In fact, it is the United States that holds today’s Taliban together. Without us, their deeply divided coalition could well fragment. Taliban resurgence depends on support from those notoriously unruly hill tribes in Pakistan’s border regions, who are unsympathetic to the original Taliban program of homogenizing tribal custom and politics under one rule.

It wouldn’t be surprising if the Taliban were to sever ties to Mr. bin Laden if he became a bigger headache to them than America. Al Qaeda may have close relations to the network of Jalaluddin Haqqani, an Afghan Taliban leader living in Pakistan, and the Shabi Khel branch of the Mehsud tribe in Waziristan, but it isn’t wildly popular with many other Taliban factions and forces.

Unlike Al Qaeda, the Taliban are interested in their homeland, not ours. Things are different now than before 9/11. The Taliban know how costly Osama bin Laden’s friendship can be. There’s a good chance that enough factions in the loose Taliban coalition would opt to disinvite their troublesome guest if we forget about trying to subdue them or hold their territory. This would unwind the Taliban coalition into a lot of straggling, loosely networked groups that could be eliminated or contained using the lessons learned in Indonesia and elsewhere. This means tracking down family and tribal networks, gaining a better understanding of family ties and intervening only when we see actions by Taliban and other groups to aid Al Qaeda or act outside their region.

To defeat violent extremism in Afghanistan, less may be more — just as it has been elsewhere in Asia.

Scott Atran, an anthropologist at the National Center for Scientific Research in Paris, John Jay College and the University of Michigan, is the author of the forthcoming “Listen to the Devil.”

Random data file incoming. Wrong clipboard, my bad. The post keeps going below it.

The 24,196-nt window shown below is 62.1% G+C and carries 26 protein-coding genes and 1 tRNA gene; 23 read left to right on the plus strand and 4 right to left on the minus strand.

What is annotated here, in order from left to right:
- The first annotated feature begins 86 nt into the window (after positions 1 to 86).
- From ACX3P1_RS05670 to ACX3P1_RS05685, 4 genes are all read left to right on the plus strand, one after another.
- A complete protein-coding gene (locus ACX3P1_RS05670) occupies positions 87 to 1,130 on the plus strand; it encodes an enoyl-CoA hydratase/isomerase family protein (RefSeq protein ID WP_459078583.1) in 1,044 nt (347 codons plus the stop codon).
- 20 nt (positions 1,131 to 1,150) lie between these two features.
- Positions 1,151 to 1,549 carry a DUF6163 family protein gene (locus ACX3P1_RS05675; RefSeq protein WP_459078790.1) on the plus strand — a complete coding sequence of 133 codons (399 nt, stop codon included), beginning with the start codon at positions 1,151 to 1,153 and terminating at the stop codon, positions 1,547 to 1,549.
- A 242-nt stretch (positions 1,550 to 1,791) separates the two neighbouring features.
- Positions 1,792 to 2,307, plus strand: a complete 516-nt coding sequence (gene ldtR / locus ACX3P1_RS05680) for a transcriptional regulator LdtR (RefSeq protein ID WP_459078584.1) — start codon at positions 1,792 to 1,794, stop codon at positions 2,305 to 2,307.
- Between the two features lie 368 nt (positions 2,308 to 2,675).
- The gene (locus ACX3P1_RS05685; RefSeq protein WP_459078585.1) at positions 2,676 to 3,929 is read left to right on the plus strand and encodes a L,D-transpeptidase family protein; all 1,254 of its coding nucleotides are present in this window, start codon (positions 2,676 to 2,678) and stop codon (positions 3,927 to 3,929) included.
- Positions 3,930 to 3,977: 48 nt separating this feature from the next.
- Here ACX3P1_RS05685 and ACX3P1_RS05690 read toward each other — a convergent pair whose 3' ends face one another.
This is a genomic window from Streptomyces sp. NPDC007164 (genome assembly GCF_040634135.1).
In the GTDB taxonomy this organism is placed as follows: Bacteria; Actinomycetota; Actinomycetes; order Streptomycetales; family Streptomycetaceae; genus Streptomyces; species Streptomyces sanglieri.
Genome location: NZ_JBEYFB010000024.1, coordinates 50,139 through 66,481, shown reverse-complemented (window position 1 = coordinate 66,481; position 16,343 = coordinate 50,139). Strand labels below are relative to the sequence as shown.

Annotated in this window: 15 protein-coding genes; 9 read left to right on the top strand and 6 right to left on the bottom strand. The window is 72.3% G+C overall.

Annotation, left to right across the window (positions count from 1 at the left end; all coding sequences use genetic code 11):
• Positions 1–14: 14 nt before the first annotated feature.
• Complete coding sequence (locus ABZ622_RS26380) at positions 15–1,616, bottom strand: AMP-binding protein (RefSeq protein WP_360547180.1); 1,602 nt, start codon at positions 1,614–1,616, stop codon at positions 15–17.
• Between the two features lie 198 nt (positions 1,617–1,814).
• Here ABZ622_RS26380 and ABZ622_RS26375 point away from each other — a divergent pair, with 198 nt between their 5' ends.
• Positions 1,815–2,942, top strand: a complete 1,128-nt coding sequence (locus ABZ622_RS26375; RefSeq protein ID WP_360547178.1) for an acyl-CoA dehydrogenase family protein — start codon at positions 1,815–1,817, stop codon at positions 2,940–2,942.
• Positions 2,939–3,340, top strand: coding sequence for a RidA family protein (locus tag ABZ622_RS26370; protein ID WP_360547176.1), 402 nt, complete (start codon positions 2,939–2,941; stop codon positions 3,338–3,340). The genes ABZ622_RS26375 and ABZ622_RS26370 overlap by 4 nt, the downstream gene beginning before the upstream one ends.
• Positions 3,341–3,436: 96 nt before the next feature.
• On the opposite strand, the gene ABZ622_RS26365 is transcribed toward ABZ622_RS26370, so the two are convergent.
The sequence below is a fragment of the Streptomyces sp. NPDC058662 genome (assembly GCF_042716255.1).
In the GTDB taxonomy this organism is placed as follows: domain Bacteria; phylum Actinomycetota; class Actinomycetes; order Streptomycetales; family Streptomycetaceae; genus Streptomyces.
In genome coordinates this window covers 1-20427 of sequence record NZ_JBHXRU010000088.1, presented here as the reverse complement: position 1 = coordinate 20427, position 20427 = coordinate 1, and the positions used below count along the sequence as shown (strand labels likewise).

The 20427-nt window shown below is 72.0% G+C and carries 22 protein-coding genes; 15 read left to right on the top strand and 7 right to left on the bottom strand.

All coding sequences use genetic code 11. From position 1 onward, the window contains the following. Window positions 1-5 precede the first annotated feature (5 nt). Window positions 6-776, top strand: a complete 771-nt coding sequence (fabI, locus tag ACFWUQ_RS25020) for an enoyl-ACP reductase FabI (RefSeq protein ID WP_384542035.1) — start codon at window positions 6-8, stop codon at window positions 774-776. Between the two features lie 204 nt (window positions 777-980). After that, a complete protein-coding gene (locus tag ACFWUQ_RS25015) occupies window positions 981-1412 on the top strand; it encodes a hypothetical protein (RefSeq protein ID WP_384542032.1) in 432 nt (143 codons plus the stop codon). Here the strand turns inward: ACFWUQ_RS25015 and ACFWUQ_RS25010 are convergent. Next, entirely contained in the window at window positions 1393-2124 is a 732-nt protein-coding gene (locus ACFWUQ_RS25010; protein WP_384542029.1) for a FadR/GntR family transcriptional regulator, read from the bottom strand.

Friday, December 11, 2009

A deadliine? Ahmed Rashid

A Deadline We Can Believe In?: Advantage: Taliban
NY Times By AHMED RASHID Op-Ed Contributor December 11, 2009
Lahore, Pakistan - WHILE President Obama deliberated three months before
releasing his new Afghan surge strategy, his decision actually muddied the
waters as far as American credibility in Afghanistan and Pakistan is
concerned, and created misapprehensions in Europe.

Many NATO allies were thunderstruck at the deadline announcement. The
British, who have the second-largest contingent in Afghanistan, have said
their 10,000-troop presence in Helmand Province will not be affected by any
timeline. Senior administration officials have spent the last week in Europe
and in Afghanistan and Pakistan rowing back on what the president said,
insisting that the plan is flexible.

In the Afghanistan-Pakistan region, most people are of two minds. They would
like the Americans to leave soon, but don't want to lose their front-line
status in the war on terrorism, which brings vast amounts of American aid.
Despite widespread anti-Americanism on the streets, the ruling elites are
nervous about being dumped by America, as they were in 1989 after the
Soviets withdrew.

Much of the confusion was the fault of President Obama himself. He should
have devoted far more time in his West Point speech to thoroughly explaining
the 18-month timeline. It seems almost as though his speechwriters got no
input from the Afghan experts working for Richard Holbrooke, the American
envoy here, who could have told them how poorly it would play in the region.

On the battlefield, there is no doubt that extra troops deployed in the east
and south of Afghanistan will help in retaking areas now held by the
Taliban. But the fear is that the Taliban will melt into the north and west
of the country, where NATO troops operate under caveats that limit their
ability to go on the offensive. Meanwhile, President Hamid Karzai has
contradicted the Obama plan by saying that the Afghan Army and police will
not be ready for five years.

Nor has President Obama outlined exactly what the civilian surge hopes to
achieve. He has ruled out nation-building, but that is precisely what
Afghanistan needs. Most important is building a functional Afghan economy
with permanent jobs in place of the temporary positions provided by the
present donor-driven development projects.

Pakistan remains the biggest problem. While President Asif Ali Zardari has
said all the things Washington wants to hear, there is no agreement as yet
from the Pakistan military to go after the Afghan Taliban strongholds in